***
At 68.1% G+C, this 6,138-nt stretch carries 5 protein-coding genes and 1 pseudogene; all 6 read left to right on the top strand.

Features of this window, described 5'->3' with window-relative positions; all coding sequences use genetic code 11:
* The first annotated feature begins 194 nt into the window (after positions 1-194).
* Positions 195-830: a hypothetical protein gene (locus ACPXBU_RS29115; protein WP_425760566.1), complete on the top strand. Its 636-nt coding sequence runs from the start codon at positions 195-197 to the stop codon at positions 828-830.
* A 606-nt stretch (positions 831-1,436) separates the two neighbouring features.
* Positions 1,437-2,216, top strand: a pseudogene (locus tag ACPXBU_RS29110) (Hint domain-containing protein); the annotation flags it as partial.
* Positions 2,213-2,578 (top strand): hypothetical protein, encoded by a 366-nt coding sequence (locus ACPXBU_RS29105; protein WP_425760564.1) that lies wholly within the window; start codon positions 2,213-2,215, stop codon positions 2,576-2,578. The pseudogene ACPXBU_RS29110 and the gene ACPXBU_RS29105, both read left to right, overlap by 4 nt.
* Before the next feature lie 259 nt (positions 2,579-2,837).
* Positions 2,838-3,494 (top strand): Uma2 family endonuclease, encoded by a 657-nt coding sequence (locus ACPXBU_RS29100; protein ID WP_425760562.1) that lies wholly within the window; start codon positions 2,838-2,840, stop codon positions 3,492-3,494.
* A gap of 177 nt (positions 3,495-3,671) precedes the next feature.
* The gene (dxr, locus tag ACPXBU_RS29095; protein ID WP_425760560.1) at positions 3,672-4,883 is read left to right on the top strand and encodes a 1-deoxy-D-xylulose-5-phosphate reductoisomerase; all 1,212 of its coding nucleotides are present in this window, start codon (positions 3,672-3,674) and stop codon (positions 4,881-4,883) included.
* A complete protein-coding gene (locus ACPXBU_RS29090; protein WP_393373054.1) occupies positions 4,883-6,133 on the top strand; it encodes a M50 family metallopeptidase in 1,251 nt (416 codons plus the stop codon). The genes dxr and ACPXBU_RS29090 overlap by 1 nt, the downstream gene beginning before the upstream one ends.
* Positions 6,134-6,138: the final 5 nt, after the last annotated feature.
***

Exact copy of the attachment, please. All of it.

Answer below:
At 68.1% G+C, this 6,138-nt stretch carries 5 protein-coding genes and 1 pseudogene; all 6 read left to right on the top strand.

Features of this window, described 5'->3' with window-relative positions; all coding sequences use genetic code 11:
* The first annotated feature begins 194 nt into the window (after positions 1-194).
* Positions 195-830: a hypothetical protein gene (locus ACPXBU_RS29115; protein WP_425760566.1), complete on the top strand. Its 636-nt coding sequence runs from the start codon at positions 195-197 to the stop codon at positions 828-830.
* A 606-nt stretch (positions 831-1,436) separates the two neighbouring features.
* Positions 1,437-2,216, top strand: a pseudogene (locus tag ACPXBU_RS29110) (Hint domain-containing protein); the annotation flags it as partial.
* Positions 2,213-2,578 (top strand): hypothetical protein, encoded by a 366-nt coding sequence (locus ACPXBU_RS29105; protein WP_425760564.1) that lies wholly within the window; start codon positions 2,213-2,215, stop codon positions 2,576-2,578. The pseudogene ACPXBU_RS29110 and the gene ACPXBU_RS29105, both read left to right, overlap by 4 nt.
* Before the next feature lie 259 nt (positions 2,579-2,837).
* Positions 2,838-3,494 (top strand): Uma2 family endonuclease, encoded by a 657-nt coding sequence (locus ACPXBU_RS29100; protein ID WP_425760562.1) that lies wholly within the window; start codon positions 2,838-2,840, stop codon positions 3,492-3,494.
* A gap of 177 nt (positions 3,495-3,671) precedes the next feature.
* The gene (dxr, locus tag ACPXBU_RS29095; protein ID WP_425760560.1) at positions 3,672-4,883 is read left to right on the top strand and encodes a 1-deoxy-D-xylulose-5-phosphate reductoisomerase; all 1,212 of its coding nucleotides are present in this window, start codon (positions 3,672-3,674) and stop codon (positions 4,881-4,883) included.
* A complete protein-coding gene (locus ACPXBU_RS29090; protein WP_393373054.1) occupies positions 4,883-6,133 on the top strand; it encodes a M50 family metallopeptidase in 1,251 nt (416 codons plus the stop codon). The genes dxr and ACPXBU_RS29090 overlap by 1 nt, the downstream gene beginning before the upstream one ends.
* Positions 6,134-6,138: the final 5 nt, after the last annotated feature.